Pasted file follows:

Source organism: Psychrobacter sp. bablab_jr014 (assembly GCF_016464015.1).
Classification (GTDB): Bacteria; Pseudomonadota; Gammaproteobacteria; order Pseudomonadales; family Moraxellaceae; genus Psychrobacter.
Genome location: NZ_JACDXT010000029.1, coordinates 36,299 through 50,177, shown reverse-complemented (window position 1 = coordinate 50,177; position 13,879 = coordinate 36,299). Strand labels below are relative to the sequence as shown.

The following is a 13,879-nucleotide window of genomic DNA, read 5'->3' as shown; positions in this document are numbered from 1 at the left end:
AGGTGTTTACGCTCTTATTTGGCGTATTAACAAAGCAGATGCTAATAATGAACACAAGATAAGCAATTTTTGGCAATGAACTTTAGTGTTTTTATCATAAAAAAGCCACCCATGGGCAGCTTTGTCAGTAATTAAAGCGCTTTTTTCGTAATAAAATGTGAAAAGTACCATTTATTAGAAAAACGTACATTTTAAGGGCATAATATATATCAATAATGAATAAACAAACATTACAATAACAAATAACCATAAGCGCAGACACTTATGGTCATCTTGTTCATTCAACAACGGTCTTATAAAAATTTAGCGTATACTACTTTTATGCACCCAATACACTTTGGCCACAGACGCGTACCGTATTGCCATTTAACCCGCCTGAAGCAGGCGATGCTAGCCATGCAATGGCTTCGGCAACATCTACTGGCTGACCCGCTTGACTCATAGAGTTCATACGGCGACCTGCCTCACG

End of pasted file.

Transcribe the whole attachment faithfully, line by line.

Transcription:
Source organism: Psychrobacter sp. bablab_jr014 (assembly GCF_016464015.1).
Classification (GTDB): Bacteria; Pseudomonadota; Gammaproteobacteria; order Pseudomonadales; family Moraxellaceae; genus Psychrobacter.
Genome location: NZ_JACDXT010000029.1, coordinates 36,299 through 50,177, shown reverse-complemented (window position 1 = coordinate 50,177; position 13,879 = coordinate 36,299). Strand labels below are relative to the sequence as shown.

The following is a 13,879-nucleotide window of genomic DNA, read 5'->3' as shown; positions in this document are numbered from 1 at the left end:
AGGTGTTTACGCTCTTATTTGGCGTATTAACAAAGCAGATGCTAATAATGAACACAAGATAAGCAATTTTTGGCAATGAACTTTAGTGTTTTTATCATAAAAAAGCCACCCATGGGCAGCTTTGTCAGTAATTAAAGCGCTTTTTTCGTAATAAAATGTGAAAAGTACCATTTATTAGAAAAACGTACATTTTAAGGGCATAATATATATCAATAATGAATAAACAAACATTACAATAACAAATAACCATAAGCGCAGACACTTATGGTCATCTTGTTCATTCAACAACGGTCTTATAAAAATTTAGCGTATACTACTTTTATGCACCCAATACACTTTGGCCACAGACGCGTACCGTATTGCCATTTAACCCGCCTGAAGCAGGCGATGCTAGCCATGCAATGGCTTCGGCAACATCTACTGGCTGACCCGCTTGACTCATAGAGTTCATACGGCGACCTGCCTCACG